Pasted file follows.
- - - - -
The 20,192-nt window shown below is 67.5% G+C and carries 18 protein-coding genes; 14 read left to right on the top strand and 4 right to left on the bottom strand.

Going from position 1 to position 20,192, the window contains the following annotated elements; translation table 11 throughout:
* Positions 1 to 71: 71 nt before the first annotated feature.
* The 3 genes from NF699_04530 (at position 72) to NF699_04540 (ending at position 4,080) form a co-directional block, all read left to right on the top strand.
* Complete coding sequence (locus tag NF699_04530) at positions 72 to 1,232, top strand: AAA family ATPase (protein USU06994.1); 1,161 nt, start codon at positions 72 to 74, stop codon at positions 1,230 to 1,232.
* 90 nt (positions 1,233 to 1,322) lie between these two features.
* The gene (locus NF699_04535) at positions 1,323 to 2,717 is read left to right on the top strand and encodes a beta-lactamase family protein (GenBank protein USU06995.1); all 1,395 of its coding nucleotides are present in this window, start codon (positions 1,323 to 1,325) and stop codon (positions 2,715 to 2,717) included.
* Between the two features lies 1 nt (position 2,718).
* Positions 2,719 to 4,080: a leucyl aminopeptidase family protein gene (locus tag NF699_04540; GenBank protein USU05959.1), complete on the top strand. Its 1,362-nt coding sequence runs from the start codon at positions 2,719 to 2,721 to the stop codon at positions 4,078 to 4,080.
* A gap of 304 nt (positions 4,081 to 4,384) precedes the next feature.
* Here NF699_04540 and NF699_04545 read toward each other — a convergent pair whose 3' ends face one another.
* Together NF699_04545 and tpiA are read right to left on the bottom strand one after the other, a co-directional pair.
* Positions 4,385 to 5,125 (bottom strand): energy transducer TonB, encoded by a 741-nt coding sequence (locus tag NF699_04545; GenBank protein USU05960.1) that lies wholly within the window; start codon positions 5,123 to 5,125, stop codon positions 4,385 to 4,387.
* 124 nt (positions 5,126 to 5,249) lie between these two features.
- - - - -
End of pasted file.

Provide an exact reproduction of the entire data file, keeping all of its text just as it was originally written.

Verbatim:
The 20,192-nt window shown below is 67.5% G+C and carries 18 protein-coding genes; 14 read left to right on the top strand and 4 right to left on the bottom strand.

Going from position 1 to position 20,192, the window contains the following annotated elements; translation table 11 throughout:
* Positions 1 to 71: 71 nt before the first annotated feature.
* The 3 genes from NF699_04530 (at position 72) to NF699_04540 (ending at position 4,080) form a co-directional block, all read left to right on the top strand.
* Complete coding sequence (locus tag NF699_04530) at positions 72 to 1,232, top strand: AAA family ATPase (protein USU06994.1); 1,161 nt, start codon at positions 72 to 74, stop codon at positions 1,230 to 1,232.
* 90 nt (positions 1,233 to 1,322) lie between these two features.
* The gene (locus NF699_04535) at positions 1,323 to 2,717 is read left to right on the top strand and encodes a beta-lactamase family protein (GenBank protein USU06995.1); all 1,395 of its coding nucleotides are present in this window, start codon (positions 1,323 to 1,325) and stop codon (positions 2,715 to 2,717) included.
* Between the two features lies 1 nt (position 2,718).
* Positions 2,719 to 4,080: a leucyl aminopeptidase family protein gene (locus tag NF699_04540; GenBank protein USU05959.1), complete on the top strand. Its 1,362-nt coding sequence runs from the start codon at positions 2,719 to 2,721 to the stop codon at positions 4,078 to 4,080.
* A gap of 304 nt (positions 4,081 to 4,384) precedes the next feature.
* Here NF699_04540 and NF699_04545 read toward each other — a convergent pair whose 3' ends face one another.
* Together NF699_04545 and tpiA are read right to left on the bottom strand one after the other, a co-directional pair.
* Positions 4,385 to 5,125 (bottom strand): energy transducer TonB, encoded by a 741-nt coding sequence (locus tag NF699_04545; GenBank protein USU05960.1) that lies wholly within the window; start codon positions 5,123 to 5,125, stop codon positions 4,385 to 4,387.
* 124 nt (positions 5,126 to 5,249) lie between these two features.